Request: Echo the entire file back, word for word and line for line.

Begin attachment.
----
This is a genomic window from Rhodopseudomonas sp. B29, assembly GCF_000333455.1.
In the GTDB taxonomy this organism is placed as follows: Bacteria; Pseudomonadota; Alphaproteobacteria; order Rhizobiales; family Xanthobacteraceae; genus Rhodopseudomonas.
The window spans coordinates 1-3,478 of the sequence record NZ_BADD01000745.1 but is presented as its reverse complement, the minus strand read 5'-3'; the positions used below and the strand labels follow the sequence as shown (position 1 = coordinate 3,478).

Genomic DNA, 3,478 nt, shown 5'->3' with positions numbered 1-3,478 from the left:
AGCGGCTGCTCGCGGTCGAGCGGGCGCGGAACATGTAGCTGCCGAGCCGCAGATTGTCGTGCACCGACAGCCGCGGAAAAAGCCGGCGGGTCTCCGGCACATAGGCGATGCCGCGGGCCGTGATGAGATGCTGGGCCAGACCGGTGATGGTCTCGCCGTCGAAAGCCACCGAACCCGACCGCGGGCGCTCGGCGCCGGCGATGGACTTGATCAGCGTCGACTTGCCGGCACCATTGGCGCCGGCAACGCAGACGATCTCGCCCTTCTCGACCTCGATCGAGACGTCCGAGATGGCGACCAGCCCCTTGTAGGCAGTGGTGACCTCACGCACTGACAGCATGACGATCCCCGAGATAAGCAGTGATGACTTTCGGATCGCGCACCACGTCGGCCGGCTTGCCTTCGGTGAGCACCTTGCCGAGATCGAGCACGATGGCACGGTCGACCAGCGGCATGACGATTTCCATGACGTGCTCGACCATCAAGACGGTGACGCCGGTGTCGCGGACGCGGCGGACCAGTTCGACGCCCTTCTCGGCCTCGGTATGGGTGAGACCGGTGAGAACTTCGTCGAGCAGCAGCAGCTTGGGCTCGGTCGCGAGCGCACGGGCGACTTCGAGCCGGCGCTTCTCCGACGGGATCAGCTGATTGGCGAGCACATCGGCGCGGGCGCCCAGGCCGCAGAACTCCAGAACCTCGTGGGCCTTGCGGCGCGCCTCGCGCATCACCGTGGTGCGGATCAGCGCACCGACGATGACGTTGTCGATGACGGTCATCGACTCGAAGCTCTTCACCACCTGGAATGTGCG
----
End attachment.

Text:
This is a genomic window from Rhodopseudomonas sp. B29, assembly GCF_000333455.1.
In the GTDB taxonomy this organism is placed as follows: Bacteria; Pseudomonadota; Alphaproteobacteria; order Rhizobiales; family Xanthobacteraceae; genus Rhodopseudomonas.
The window spans coordinates 1-3,478 of the sequence record NZ_BADD01000745.1 but is presented as its reverse complement, the minus strand read 5'-3'; the positions used below and the strand labels follow the sequence as shown (position 1 = coordinate 3,478).

Genomic DNA, 3,478 nt, shown 5'->3' with positions numbered 1-3,478 from the left:
AGCGGCTGCTCGCGGTCGAGCGGGCGCGGAACATGTAGCTGCCGAGCCGCAGATTGTCGTGCACCGACAGCCGCGGAAAAAGCCGGCGGGTCTCCGGCACATAGGCGATGCCGCGGGCCGTGATGAGATGCTGGGCCAGACCGGTGATGGTCTCGCCGTCGAAAGCCACCGAACCCGACCGCGGGCGCTCGGCGCCGGCGATGGACTTGATCAGCGTCGACTTGCCGGCACCATTGGCGCCGGCAACGCAGACGATCTCGCCCTTCTCGACCTCGATCGAGACGTCCGAGATGGCGACCAGCCCCTTGTAGGCAGTGGTGACCTCACGCACTGACAGCATGACGATCCCCGAGATAAGCAGTGATGACTTTCGGATCGCGCACCACGTCGGCCGGCTTGCCTTCGGTGAGCACCTTGCCGAGATCGAGCACGATGGCACGGTCGACCAGCGGCATGACGATTTCCATGACGTGCTCGACCATCAAGACGGTGACGCCGGTGTCGCGGACGCGGCGGACCAGTTCGACGCCCTTCTCGGCCTCGGTATGGGTGAGACCGGTGAGAACTTCGTCGAGCAGCAGCAGCTTGGGCTCGGTCGCGAGCGCACGGGCGACTTCGAGCCGGCGCTTCTCCGACGGGATCAGCTGATTGGCGAGCACATCGGCGCGGGCGCCCAGGCCGCAGAACTCCAGAACCTCGTGGGCCTTGCGGCGCGCCTCGCGCATCACCGTGGTGCGGATCAGCGCACCGACGATGACGTTGTCGATGACGGTCATCGACTCGAAGCTCTTCACCACCTGGAATGTGCG